Statewide continuous wolf pack range was estimated to be 23,687 mi2 in northern and central forested regions of Wisconsin. Using the 2018 minimum population count of 905-944 wolves, wolf density is estimated to be 1 wolf per 25.1 to 26.2 mi2 of contiguous wolf range, calculated by dividing contiguous wolf range by the minimum population count range according to the report.

Figure 5 Wisconsin Wolf Monitoring Report WDNR Website

Wolf population monitoring was conducted using a territory mapping with telemetry technique, summer howl surveys, winter snow track surveys, recovery of dead wolves, depredation investigations, and collection of public observation reports.

A total of 36 wolf mortalities were detected during the monitoring period. Detected mortalities represented 4% of the minimum 2016-2017 late winter count of 925- 952 wolves.

Wolf mortality was monitored through field observation and mandatory reporting of control mortalities. Cause of death for wolves reported dead in the field was determined through field investigation or by necropsy when illegal activity was suspected or where cause of death was not evident during field investigation. A total of 36 wolf mortalities were detected during the monitoring period. Detected mortalities represented 4% of the minimum 2016-2017 late winter count of 925- 952 wolves according to the report.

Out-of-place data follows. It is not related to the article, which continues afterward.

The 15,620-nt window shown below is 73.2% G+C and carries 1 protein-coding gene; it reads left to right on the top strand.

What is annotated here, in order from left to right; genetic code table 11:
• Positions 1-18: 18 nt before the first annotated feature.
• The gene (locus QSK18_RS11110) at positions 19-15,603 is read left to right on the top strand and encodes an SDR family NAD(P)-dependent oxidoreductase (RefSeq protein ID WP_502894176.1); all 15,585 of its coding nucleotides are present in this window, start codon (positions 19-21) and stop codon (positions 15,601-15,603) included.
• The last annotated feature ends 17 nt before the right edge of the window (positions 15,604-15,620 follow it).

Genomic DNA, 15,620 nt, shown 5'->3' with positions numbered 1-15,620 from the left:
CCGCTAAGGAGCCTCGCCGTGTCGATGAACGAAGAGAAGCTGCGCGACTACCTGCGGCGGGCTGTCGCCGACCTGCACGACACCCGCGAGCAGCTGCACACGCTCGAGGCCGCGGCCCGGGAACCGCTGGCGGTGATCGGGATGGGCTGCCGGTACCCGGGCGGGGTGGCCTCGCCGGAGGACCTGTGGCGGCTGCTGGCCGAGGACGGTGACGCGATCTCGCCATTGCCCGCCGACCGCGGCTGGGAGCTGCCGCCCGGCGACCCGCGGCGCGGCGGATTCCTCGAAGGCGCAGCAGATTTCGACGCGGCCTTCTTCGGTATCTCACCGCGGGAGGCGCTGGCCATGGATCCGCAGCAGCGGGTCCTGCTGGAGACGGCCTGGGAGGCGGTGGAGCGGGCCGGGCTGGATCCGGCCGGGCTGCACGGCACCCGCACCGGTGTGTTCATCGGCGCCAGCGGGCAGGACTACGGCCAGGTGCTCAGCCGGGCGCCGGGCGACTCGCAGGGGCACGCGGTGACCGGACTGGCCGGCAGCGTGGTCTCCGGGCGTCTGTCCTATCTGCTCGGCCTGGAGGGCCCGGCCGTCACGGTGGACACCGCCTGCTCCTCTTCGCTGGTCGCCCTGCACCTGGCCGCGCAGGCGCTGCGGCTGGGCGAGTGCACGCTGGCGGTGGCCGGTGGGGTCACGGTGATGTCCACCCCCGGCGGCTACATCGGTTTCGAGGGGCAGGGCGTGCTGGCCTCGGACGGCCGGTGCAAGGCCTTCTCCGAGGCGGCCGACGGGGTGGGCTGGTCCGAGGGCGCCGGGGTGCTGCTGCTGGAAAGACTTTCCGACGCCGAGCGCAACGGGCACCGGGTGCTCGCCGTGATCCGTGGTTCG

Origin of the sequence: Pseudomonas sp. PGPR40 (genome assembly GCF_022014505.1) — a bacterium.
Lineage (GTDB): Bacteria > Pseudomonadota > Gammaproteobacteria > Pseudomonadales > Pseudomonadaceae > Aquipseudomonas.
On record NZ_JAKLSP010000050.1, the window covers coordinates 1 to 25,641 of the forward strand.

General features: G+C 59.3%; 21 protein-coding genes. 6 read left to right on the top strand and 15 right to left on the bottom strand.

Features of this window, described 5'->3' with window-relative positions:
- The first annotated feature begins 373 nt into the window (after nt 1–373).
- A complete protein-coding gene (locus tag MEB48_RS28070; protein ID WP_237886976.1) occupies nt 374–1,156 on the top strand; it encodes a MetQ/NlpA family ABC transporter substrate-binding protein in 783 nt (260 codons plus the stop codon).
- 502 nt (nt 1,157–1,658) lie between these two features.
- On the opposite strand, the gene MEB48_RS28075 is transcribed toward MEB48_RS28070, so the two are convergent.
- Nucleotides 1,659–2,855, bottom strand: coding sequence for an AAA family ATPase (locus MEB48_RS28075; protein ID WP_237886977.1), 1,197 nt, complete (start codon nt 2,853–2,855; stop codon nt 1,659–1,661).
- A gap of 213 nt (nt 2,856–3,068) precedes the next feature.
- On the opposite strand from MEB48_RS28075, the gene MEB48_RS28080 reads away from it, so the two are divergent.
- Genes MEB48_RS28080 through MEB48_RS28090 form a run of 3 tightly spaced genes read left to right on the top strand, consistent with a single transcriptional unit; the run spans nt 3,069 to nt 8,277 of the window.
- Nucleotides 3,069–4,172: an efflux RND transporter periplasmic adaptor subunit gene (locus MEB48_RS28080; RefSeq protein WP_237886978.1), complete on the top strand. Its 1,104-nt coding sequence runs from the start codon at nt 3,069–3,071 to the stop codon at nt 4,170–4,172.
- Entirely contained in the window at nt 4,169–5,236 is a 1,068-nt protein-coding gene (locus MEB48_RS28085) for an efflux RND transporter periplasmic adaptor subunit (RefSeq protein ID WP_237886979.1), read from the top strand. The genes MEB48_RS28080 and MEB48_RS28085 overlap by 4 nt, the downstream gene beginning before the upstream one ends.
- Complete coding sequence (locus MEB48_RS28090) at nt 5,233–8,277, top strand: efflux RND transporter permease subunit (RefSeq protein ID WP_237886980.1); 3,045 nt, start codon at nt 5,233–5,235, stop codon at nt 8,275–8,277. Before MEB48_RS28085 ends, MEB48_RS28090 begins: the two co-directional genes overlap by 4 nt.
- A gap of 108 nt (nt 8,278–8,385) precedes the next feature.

Vehicle collisions (39%) and illegal kills (19%) were the leading causes of death for detected mortalities and were similar to the rates detected the previous year. Human caused mortality represented 72% of known cause detected mortalities overall. [for more details click here]

Eleven collared wolves died during the monitoring period. All were being actively monitored at the time of death (Table 5). Cause of death could not be determined for 3 collared wolves. For the 8 where cause of death could be determined, 3 (38%) were illegally killed, 2 (25%) were killed by vehicle collision, 1 likely died as a result of capture related myopathy, 1 died as a result of disease, and 1 apparently died as a result of intraspecific strife.

Livestock depredations included 29 cattle killed and 1 injured, and 4 sheep killed. The number of farms affected was the same as the previous monitoring year.

Wolf depredation incidents were investigated by United States Department of Agriculture – Wildlife Services. During the monitoring period, Wildlife Services confirmed 59 wolf complaints of the 103 investigated (Figure 6).